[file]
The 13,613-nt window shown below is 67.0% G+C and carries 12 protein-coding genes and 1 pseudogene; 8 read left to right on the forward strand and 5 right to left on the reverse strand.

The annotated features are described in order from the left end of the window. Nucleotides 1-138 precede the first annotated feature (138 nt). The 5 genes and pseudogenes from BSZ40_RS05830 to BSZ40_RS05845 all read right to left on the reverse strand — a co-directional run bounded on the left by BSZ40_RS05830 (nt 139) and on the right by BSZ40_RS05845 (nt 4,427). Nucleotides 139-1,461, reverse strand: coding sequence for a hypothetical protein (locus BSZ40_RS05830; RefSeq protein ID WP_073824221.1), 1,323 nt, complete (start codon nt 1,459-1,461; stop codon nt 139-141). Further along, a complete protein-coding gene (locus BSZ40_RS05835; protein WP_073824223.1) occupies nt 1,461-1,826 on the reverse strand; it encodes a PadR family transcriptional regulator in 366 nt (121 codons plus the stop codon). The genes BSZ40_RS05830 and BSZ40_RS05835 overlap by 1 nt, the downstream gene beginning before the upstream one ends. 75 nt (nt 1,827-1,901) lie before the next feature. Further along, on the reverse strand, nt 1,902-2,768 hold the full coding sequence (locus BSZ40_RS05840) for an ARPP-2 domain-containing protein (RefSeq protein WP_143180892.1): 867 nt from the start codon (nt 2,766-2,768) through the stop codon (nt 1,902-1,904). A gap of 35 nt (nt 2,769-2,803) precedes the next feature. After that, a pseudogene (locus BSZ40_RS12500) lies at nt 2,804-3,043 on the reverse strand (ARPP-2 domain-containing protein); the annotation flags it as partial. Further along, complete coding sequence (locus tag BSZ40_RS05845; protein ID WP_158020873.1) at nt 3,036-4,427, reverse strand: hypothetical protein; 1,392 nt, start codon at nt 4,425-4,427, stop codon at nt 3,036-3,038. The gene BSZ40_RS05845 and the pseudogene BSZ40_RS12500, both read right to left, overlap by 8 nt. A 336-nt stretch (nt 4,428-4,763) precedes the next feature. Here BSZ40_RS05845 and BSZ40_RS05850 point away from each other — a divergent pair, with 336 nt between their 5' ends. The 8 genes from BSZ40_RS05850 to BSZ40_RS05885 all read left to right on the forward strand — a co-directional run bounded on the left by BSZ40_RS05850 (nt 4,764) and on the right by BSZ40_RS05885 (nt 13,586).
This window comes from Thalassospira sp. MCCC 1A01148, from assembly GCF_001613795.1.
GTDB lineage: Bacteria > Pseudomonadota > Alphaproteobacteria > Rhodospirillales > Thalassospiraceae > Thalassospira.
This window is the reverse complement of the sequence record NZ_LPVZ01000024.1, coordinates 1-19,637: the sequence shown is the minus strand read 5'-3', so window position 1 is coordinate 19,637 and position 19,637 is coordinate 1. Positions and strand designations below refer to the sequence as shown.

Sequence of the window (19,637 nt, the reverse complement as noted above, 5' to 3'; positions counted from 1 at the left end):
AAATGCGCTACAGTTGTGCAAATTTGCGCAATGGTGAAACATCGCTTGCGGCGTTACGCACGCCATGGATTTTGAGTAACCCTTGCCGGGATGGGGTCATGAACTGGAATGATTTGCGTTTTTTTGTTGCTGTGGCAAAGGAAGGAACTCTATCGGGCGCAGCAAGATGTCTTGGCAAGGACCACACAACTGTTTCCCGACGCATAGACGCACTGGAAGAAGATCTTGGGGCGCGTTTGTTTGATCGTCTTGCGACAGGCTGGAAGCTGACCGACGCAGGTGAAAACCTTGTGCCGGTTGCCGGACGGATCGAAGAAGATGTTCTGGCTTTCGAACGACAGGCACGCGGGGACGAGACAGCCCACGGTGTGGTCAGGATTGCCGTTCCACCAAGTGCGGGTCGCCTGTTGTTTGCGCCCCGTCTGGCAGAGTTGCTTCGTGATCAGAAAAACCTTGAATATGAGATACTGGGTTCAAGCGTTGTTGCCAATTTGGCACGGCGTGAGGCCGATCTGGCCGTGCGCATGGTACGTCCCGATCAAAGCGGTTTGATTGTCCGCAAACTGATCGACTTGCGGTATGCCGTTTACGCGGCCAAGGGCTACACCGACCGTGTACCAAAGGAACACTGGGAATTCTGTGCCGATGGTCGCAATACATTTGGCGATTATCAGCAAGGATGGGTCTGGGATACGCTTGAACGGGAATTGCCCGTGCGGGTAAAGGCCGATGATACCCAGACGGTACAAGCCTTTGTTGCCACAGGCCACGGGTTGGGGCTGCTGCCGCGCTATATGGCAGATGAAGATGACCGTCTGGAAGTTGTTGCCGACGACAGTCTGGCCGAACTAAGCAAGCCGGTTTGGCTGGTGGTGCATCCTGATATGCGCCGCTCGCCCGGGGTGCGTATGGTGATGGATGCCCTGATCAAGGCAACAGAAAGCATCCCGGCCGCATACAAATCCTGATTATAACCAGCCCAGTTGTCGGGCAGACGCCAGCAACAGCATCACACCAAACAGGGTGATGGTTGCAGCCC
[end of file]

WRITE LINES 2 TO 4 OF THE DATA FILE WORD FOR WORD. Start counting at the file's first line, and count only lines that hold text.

The annotated features are described in order from the left end of the window. Nucleotides 1-138 precede the first annotated feature (138 nt). The 5 genes and pseudogenes from BSZ40_RS05830 to BSZ40_RS05845 all read right to left on the reverse strand — a co-directional run bounded on the left by BSZ40_RS05830 (nt 139) and on the right by BSZ40_RS05845 (nt 4,427). Nucleotides 139-1,461, reverse strand: coding sequence for a hypothetical protein (locus BSZ40_RS05830; RefSeq protein ID WP_073824221.1), 1,323 nt, complete (start codon nt 1,459-1,461; stop codon nt 139-141). Further along, a complete protein-coding gene (locus BSZ40_RS05835; protein WP_073824223.1) occupies nt 1,461-1,826 on the reverse strand; it encodes a PadR family transcriptional regulator in 366 nt (121 codons plus the stop codon). The genes BSZ40_RS05830 and BSZ40_RS05835 overlap by 1 nt, the downstream gene beginning before the upstream one ends. 75 nt (nt 1,827-1,901) lie before the next feature. Further along, on the reverse strand, nt 1,902-2,768 hold the full coding sequence (locus BSZ40_RS05840) for an ARPP-2 domain-containing protein (RefSeq protein WP_143180892.1): 867 nt from the start codon (nt 2,766-2,768) through the stop codon (nt 1,902-1,904). A gap of 35 nt (nt 2,769-2,803) precedes the next feature. After that, a pseudogene (locus BSZ40_RS12500) lies at nt 2,804-3,043 on the reverse strand (ARPP-2 domain-containing protein); the annotation flags it as partial. Further along, complete coding sequence (locus tag BSZ40_RS05845; protein ID WP_158020873.1) at nt 3,036-4,427, reverse strand: hypothetical protein; 1,392 nt, start codon at nt 4,425-4,427, stop codon at nt 3,036-3,038. The gene BSZ40_RS05845 and the pseudogene BSZ40_RS12500, both read right to left, overlap by 8 nt. A 336-nt stretch (nt 4,428-4,763) precedes the next feature. Here BSZ40_RS05845 and BSZ40_RS05850 point away from each other — a divergent pair, with 336 nt between their 5' ends. The 8 genes from BSZ40_RS05850 to BSZ40_RS05885 all read left to right on the forward strand — a co-directional run bounded on the left by BSZ40_RS05850 (nt 4,764) and on the right by BSZ40_RS05885 (nt 13,586).
This window comes from Thalassospira sp. MCCC 1A01148, from assembly GCF_001613795.1.
GTDB lineage: Bacteria > Pseudomonadota > Alphaproteobacteria > Rhodospirillales > Thalassospiraceae > Thalassospira.